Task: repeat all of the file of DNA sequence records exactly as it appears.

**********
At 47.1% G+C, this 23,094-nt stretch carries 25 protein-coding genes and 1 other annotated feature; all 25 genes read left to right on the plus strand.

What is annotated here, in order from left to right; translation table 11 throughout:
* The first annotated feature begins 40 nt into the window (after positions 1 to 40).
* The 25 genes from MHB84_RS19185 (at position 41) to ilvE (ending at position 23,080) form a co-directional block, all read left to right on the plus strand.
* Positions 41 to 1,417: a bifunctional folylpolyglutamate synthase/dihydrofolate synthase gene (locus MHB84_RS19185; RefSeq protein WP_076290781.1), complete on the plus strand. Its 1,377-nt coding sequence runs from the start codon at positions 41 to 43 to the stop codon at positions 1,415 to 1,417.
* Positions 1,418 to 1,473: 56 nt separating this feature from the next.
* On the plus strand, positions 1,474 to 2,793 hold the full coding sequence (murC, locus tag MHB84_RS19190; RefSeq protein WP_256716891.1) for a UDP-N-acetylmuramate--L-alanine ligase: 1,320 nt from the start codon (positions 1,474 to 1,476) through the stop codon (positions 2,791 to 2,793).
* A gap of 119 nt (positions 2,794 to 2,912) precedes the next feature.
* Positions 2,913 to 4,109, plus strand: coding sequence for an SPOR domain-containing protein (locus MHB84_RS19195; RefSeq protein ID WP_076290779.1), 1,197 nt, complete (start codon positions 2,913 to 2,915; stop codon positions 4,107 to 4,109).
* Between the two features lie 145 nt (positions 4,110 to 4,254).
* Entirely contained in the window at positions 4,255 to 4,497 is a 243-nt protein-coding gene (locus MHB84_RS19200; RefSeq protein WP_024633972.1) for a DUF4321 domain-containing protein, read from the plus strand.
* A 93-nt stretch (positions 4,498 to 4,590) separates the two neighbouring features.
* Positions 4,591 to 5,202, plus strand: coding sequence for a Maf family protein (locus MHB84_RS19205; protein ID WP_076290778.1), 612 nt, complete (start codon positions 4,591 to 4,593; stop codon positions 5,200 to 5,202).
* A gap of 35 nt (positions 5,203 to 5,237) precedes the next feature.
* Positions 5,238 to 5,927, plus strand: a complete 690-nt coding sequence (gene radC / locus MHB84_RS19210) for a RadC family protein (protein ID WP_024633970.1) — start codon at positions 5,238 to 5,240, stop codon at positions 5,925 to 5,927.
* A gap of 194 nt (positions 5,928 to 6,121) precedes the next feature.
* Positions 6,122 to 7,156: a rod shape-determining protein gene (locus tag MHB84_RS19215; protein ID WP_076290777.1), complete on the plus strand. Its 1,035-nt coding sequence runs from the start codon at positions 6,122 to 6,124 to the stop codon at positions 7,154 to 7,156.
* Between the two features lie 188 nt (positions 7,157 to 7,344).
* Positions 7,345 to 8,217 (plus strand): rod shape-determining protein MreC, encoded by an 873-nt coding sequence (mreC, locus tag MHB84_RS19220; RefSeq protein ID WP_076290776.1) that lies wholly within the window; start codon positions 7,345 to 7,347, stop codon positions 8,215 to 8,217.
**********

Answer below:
At 47.1% G+C, this 23,094-nt stretch carries 25 protein-coding genes and 1 other annotated feature; all 25 genes read left to right on the plus strand.

What is annotated here, in order from left to right; translation table 11 throughout:
* The first annotated feature begins 40 nt into the window (after positions 1 to 40).
* The 25 genes from MHB84_RS19185 (at position 41) to ilvE (ending at position 23,080) form a co-directional block, all read left to right on the plus strand.
* Positions 41 to 1,417: a bifunctional folylpolyglutamate synthase/dihydrofolate synthase gene (locus MHB84_RS19185; RefSeq protein WP_076290781.1), complete on the plus strand. Its 1,377-nt coding sequence runs from the start codon at positions 41 to 43 to the stop codon at positions 1,415 to 1,417.
* Positions 1,418 to 1,473: 56 nt separating this feature from the next.
* On the plus strand, positions 1,474 to 2,793 hold the full coding sequence (murC, locus tag MHB84_RS19190; RefSeq protein WP_256716891.1) for a UDP-N-acetylmuramate--L-alanine ligase: 1,320 nt from the start codon (positions 1,474 to 1,476) through the stop codon (positions 2,791 to 2,793).
* A gap of 119 nt (positions 2,794 to 2,912) precedes the next feature.
* Positions 2,913 to 4,109, plus strand: coding sequence for an SPOR domain-containing protein (locus MHB84_RS19195; RefSeq protein ID WP_076290779.1), 1,197 nt, complete (start codon positions 2,913 to 2,915; stop codon positions 4,107 to 4,109).
* Between the two features lie 145 nt (positions 4,110 to 4,254).
* Entirely contained in the window at positions 4,255 to 4,497 is a 243-nt protein-coding gene (locus MHB84_RS19200; RefSeq protein WP_024633972.1) for a DUF4321 domain-containing protein, read from the plus strand.
* A 93-nt stretch (positions 4,498 to 4,590) separates the two neighbouring features.
* Positions 4,591 to 5,202, plus strand: coding sequence for a Maf family protein (locus MHB84_RS19205; protein ID WP_076290778.1), 612 nt, complete (start codon positions 4,591 to 4,593; stop codon positions 5,200 to 5,202).
* A gap of 35 nt (positions 5,203 to 5,237) precedes the next feature.
* Positions 5,238 to 5,927, plus strand: a complete 690-nt coding sequence (gene radC / locus MHB84_RS19210) for a RadC family protein (protein ID WP_024633970.1) — start codon at positions 5,238 to 5,240, stop codon at positions 5,925 to 5,927.
* A gap of 194 nt (positions 5,928 to 6,121) precedes the next feature.
* Positions 6,122 to 7,156: a rod shape-determining protein gene (locus tag MHB84_RS19215; protein ID WP_076290777.1), complete on the plus strand. Its 1,035-nt coding sequence runs from the start codon at positions 6,122 to 6,124 to the stop codon at positions 7,154 to 7,156.
* Between the two features lie 188 nt (positions 7,157 to 7,344).
* Positions 7,345 to 8,217 (plus strand): rod shape-determining protein MreC, encoded by an 873-nt coding sequence (mreC, locus tag MHB84_RS19220; RefSeq protein ID WP_076290776.1) that lies wholly within the window; start codon positions 7,345 to 7,347, stop codon positions 8,215 to 8,217.